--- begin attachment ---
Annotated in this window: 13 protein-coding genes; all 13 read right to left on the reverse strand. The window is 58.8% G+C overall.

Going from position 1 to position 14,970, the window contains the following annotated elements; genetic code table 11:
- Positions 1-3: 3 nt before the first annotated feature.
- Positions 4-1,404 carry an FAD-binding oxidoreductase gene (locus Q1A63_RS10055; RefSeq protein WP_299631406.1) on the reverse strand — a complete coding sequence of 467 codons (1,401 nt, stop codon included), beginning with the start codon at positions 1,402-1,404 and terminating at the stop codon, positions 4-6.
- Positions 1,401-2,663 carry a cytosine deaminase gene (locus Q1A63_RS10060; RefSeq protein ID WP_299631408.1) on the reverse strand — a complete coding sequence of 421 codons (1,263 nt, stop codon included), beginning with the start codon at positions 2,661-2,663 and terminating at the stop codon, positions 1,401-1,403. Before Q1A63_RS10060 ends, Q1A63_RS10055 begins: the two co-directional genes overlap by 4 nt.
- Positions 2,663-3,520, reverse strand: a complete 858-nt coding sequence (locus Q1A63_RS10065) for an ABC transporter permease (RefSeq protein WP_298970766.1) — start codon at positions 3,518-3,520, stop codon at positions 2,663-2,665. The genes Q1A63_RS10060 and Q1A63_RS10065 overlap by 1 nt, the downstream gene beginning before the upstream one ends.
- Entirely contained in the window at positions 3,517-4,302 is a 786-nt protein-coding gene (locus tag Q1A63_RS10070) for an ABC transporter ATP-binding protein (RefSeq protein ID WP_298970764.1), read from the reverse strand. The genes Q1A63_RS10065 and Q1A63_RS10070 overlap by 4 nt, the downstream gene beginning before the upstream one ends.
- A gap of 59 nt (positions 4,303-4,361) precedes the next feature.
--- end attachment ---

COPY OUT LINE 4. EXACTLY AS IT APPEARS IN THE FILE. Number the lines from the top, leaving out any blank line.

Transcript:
- Positions 4-1,404 carry an FAD-binding oxidoreductase gene (locus Q1A63_RS10055; RefSeq protein WP_299631406.1) on the reverse strand — a complete coding sequence of 467 codons (1,401 nt, stop codon included), beginning with the start codon at positions 1,402-1,404 and terminating at the stop codon, positions 4-6.